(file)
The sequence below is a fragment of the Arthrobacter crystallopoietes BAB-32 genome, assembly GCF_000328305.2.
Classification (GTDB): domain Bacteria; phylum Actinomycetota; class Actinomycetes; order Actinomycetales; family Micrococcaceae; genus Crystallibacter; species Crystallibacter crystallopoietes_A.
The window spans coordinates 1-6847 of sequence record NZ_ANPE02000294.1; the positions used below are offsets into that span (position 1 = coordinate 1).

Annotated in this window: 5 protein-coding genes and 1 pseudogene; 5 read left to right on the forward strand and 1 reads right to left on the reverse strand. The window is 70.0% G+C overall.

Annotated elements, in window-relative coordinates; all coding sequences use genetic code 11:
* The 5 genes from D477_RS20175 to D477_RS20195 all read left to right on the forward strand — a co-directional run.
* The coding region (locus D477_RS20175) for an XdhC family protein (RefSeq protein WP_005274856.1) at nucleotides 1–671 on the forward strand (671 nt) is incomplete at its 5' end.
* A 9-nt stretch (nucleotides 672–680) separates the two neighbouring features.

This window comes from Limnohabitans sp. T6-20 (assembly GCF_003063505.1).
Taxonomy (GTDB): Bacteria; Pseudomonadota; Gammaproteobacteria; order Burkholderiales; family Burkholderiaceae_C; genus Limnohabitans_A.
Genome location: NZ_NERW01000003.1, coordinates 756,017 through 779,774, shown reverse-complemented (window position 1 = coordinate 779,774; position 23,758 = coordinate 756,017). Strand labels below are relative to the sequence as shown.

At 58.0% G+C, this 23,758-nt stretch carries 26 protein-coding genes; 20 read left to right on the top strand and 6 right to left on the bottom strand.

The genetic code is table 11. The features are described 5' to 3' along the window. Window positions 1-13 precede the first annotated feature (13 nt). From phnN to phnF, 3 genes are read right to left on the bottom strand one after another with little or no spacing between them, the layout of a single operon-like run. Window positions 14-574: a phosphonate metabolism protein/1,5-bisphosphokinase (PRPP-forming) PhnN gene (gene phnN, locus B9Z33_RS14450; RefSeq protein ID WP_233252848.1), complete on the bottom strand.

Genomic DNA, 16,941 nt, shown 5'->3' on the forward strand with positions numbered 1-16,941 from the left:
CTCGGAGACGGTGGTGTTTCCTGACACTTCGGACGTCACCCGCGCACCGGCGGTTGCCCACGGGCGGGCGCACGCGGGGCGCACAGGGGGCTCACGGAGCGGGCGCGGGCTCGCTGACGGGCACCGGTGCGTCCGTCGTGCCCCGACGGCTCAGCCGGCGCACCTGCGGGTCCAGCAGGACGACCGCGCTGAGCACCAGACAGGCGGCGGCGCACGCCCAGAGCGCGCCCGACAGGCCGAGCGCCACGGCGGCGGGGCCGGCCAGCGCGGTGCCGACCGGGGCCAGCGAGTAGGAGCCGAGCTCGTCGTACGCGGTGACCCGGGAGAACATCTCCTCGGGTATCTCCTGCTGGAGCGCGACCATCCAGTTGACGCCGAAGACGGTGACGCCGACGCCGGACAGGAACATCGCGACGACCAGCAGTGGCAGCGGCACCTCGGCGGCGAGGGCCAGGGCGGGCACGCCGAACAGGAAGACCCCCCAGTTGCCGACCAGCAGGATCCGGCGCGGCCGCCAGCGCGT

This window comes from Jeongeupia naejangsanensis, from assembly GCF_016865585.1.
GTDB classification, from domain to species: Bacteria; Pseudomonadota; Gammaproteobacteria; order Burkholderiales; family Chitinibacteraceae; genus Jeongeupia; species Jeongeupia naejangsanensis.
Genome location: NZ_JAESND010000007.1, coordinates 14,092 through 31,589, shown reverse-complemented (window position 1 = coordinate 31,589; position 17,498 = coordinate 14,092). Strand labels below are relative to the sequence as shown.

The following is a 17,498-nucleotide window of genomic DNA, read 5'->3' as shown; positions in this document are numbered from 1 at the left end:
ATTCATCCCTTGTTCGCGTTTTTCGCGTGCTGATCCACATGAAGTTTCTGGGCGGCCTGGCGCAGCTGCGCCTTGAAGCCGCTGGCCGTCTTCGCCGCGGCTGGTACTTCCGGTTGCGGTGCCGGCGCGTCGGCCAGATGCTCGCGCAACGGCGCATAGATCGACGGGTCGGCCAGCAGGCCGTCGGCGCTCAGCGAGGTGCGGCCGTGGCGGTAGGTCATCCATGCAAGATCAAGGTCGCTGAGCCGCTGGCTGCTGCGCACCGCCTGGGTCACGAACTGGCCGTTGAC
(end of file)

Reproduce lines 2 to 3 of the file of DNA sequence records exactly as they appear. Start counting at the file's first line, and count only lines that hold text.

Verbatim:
Classification (GTDB): domain Bacteria; phylum Actinomycetota; class Actinomycetes; order Actinomycetales; family Micrococcaceae; genus Crystallibacter; species Crystallibacter crystallopoietes_A.
The window spans coordinates 1-6847 of sequence record NZ_ANPE02000294.1; the positions used below are offsets into that span (position 1 = coordinate 1).